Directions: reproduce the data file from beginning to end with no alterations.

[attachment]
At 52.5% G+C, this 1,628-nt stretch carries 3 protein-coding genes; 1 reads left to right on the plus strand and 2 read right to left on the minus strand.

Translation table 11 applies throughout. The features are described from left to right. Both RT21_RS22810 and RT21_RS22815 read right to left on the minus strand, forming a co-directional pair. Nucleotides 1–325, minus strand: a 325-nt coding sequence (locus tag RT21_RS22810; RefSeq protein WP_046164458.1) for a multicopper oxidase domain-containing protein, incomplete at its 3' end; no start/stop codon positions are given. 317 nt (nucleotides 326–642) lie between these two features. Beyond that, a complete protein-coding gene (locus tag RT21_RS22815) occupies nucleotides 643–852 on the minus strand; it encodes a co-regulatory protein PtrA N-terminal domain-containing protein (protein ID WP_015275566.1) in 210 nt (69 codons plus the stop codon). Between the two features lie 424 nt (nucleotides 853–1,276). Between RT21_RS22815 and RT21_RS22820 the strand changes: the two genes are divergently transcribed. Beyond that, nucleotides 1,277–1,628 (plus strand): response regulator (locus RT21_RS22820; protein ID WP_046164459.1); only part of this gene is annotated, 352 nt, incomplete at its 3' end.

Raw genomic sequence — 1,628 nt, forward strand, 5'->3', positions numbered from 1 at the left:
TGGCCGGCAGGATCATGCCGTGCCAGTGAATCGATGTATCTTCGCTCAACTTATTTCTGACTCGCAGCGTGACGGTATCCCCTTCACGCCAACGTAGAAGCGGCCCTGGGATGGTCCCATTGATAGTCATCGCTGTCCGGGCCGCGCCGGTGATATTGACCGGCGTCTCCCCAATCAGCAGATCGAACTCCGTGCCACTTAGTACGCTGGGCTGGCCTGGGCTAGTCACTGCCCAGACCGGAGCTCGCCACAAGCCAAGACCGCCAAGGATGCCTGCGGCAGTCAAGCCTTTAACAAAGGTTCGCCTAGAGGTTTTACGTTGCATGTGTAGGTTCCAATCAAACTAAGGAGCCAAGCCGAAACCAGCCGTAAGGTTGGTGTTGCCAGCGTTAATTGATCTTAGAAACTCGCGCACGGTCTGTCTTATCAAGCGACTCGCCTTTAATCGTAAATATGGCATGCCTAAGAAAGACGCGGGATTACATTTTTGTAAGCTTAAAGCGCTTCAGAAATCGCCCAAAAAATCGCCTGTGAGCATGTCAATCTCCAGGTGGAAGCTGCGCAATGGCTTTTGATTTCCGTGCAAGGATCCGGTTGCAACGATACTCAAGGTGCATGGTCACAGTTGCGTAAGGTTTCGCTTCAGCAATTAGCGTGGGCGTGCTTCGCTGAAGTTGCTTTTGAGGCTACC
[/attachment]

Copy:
At 52.5% G+C, this 1,628-nt stretch carries 3 protein-coding genes; 1 reads left to right on the plus strand and 2 read right to left on the minus strand.

Translation table 11 applies throughout. The features are described from left to right. Both RT21_RS22810 and RT21_RS22815 read right to left on the minus strand, forming a co-directional pair. Nucleotides 1–325, minus strand: a 325-nt coding sequence (locus tag RT21_RS22810; RefSeq protein WP_046164458.1) for a multicopper oxidase domain-containing protein, incomplete at its 3' end; no start/stop codon positions are given. 317 nt (nucleotides 326–642) lie between these two features. Beyond that, a complete protein-coding gene (locus tag RT21_RS22815) occupies nucleotides 643–852 on the minus strand; it encodes a co-regulatory protein PtrA N-terminal domain-containing protein (protein ID WP_015275566.1) in 210 nt (69 codons plus the stop codon). Between the two features lie 424 nt (nucleotides 853–1,276). Between RT21_RS22815 and RT21_RS22820 the strand changes: the two genes are divergently transcribed. Beyond that, nucleotides 1,277–1,628 (plus strand): response regulator (locus RT21_RS22820; protein ID WP_046164459.1); only part of this gene is annotated, 352 nt, incomplete at its 3' end.

Raw genomic sequence — 1,628 nt, forward strand, 5'->3', positions numbered from 1 at the left:
TGGCCGGCAGGATCATGCCGTGCCAGTGAATCGATGTATCTTCGCTCAACTTATTTCTGACTCGCAGCGTGACGGTATCCCCTTCACGCCAACGTAGAAGCGGCCCTGGGATGGTCCCATTGATAGTCATCGCTGTCCGGGCCGCGCCGGTGATATTGACCGGCGTCTCCCCAATCAGCAGATCGAACTCCGTGCCACTTAGTACGCTGGGCTGGCCTGGGCTAGTCACTGCCCAGACCGGAGCTCGCCACAAGCCAAGACCGCCAAGGATGCCTGCGGCAGTCAAGCCTTTAACAAAGGTTCGCCTAGAGGTTTTACGTTGCATGTGTAGGTTCCAATCAAACTAAGGAGCCAAGCCGAAACCAGCCGTAAGGTTGGTGTTGCCAGCGTTAATTGATCTTAGAAACTCGCGCACGGTCTGTCTTATCAAGCGACTCGCCTTTAATCGTAAATATGGCATGCCTAAGAAAGACGCGGGATTACATTTTTGTAAGCTTAAAGCGCTTCAGAAATCGCCCAAAAAATCGCCTGTGAGCATGTCAATCTCCAGGTGGAAGCTGCGCAATGGCTTTTGATTTCCGTGCAAGGATCCGGTTGCAACGATACTCAAGGTGCATGGTCACAGTTGCGTAAGGTTTCGCTTCAGCAATTAGCGTGGGCGTGCTTCGCTGAAGTTGCTTTTGAGGCTACC